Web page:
NetUse: How to monitor traffic on a Mac

We receive quite a few questions about a possibility using NetUse to monitor network traffic on a Mac only. MacOS Lion ( and Snow Leopard) gets shipped with SNMP daemon in place and just a few simple settings adjustments could make NetUse playing nice and show network traffic on a Mac.

Just a note: You are solely responsible for any damage to your computer systems, files or data, including any loss of data. This small how-to is mostly for educational purposes only and intended to show how to enable basic SNMP support on MacOS and requires some technical background.

We’re going to make a very minimal SNMP daemon configuration without any security considerations, etc. Standard MacOS Lion comes with a very well documented snmpd config file which explains to a most part all the available configuration options (some tehnical background is required to undestand what they’re talking about).

Modifying OS’s system files requires a use of a terminal application. So, start up a Terminal application and enter the following command:

sudo nano /etc/snmp/snmpd.conf

and press enter. The above command opens a SNMP configuration file  in a terminal based editor called nano under root user. If the above command asks for a password, just enter your current user’s password.

Here is a nano screen with opened snmpd.conf file for editing:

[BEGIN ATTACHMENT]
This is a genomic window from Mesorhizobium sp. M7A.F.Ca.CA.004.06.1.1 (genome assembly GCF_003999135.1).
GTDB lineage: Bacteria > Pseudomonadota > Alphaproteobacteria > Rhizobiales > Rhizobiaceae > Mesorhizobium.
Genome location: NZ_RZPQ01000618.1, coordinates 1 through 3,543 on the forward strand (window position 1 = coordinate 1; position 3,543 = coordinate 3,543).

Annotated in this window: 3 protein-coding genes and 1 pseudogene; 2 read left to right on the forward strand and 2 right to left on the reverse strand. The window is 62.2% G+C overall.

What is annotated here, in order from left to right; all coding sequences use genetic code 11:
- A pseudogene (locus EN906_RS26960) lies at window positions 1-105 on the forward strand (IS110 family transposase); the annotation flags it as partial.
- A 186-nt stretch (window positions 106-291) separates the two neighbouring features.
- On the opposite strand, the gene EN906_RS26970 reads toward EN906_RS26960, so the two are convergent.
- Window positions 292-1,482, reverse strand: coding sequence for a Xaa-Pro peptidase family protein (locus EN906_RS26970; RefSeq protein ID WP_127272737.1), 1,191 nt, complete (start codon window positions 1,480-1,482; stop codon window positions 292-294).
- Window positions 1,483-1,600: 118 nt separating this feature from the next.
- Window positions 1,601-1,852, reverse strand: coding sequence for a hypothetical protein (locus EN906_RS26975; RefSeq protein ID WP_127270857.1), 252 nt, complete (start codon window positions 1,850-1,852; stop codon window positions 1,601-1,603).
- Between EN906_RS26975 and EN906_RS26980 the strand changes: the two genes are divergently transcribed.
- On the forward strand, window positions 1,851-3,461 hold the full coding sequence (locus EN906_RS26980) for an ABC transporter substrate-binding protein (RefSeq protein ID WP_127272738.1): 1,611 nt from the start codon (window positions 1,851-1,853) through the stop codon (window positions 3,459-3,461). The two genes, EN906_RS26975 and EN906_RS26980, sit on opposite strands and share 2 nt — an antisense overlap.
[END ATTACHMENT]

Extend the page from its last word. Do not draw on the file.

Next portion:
Using arrors key to navigate around the file you need to find this section:

# We limit unauthenticated requesters to the system contact info
rocommunity  public default .1.3.6.1.2.1.1.4

Edit the rocommunity string to look like this:

rocommunity  public default

It the screenshot above I’ve commented out (using a # symbol in a first position of a line) original line and added a new one right below it.

Once it’s done hit “Control+X” (not  a command button, a control button), nano will ask if you want to save the changes and a file name to save it to. Just hit Y to confirm save and press enter.

Now once the above is done we can start snmpd daemon and see if that works. Using a terminal run the following command:

sudo launchctl load -w /System/Library/LaunchDaemons/org.net-snmp.snmpd.plist

From my experience it’s pretty common for all kinds of network appliances like routers, switches, etc to update SNMP agent counters in realtime ( i.e. at-least once a second). Howerver I’ve noticed this is not usually the case for network interfaces on computers. For instance on my Ubuntu server I’ve noticed it’s set to 10 seconds pull and on my mac it’s set to 3 seconds. It depends of course on a monitoring method you plan to use, butin our case for a NetUse’s real-time graph to work properly it’s required to be set to 1 second. Here is a command to see what your  nsCacheTimeout field is set for:

snmpwalk  -v1  -c public 192.168.1.119 NET-SNMP-AGENT-MIB::nsCacheTimeout.1.3.6.1.2.1.2.2

In my case I’ve got back:

NET-SNMP-AGENT-MIB::nsCacheTimeout.1.3.6.1.2.1.2.2 = INTEGER: 3

The timeout was set to 3 seconds. So I’ve changed it to 1:

snmpset -v1  -c private 192.168.1.119 NET-SNMP-AGENT-MIB::nsCacheTimeout.1.3.6.1.2.1.2.2 i 1

to verify that it was set to 1 second run the above snmpwalk again:

NET-SNMP-AGENT-MIB::nsCacheTimeout.1.3.6.1.2.1.2.2 = INTEGER: 1

Start NetUse, goto the Configuration Wizard and enter IP address of your Mac ( IP could be located in System preferences -> Network), hit a “Check My Network” button and select a network interface you want to monitor from a list.

Now you can monitor traffic on your Mac using NetUse over SNMP. Give it a try and let me know if you find this useful. The above howto doesn’t cover all the possible scenarios and gives just an idea on how NetUse could be used with a Mac.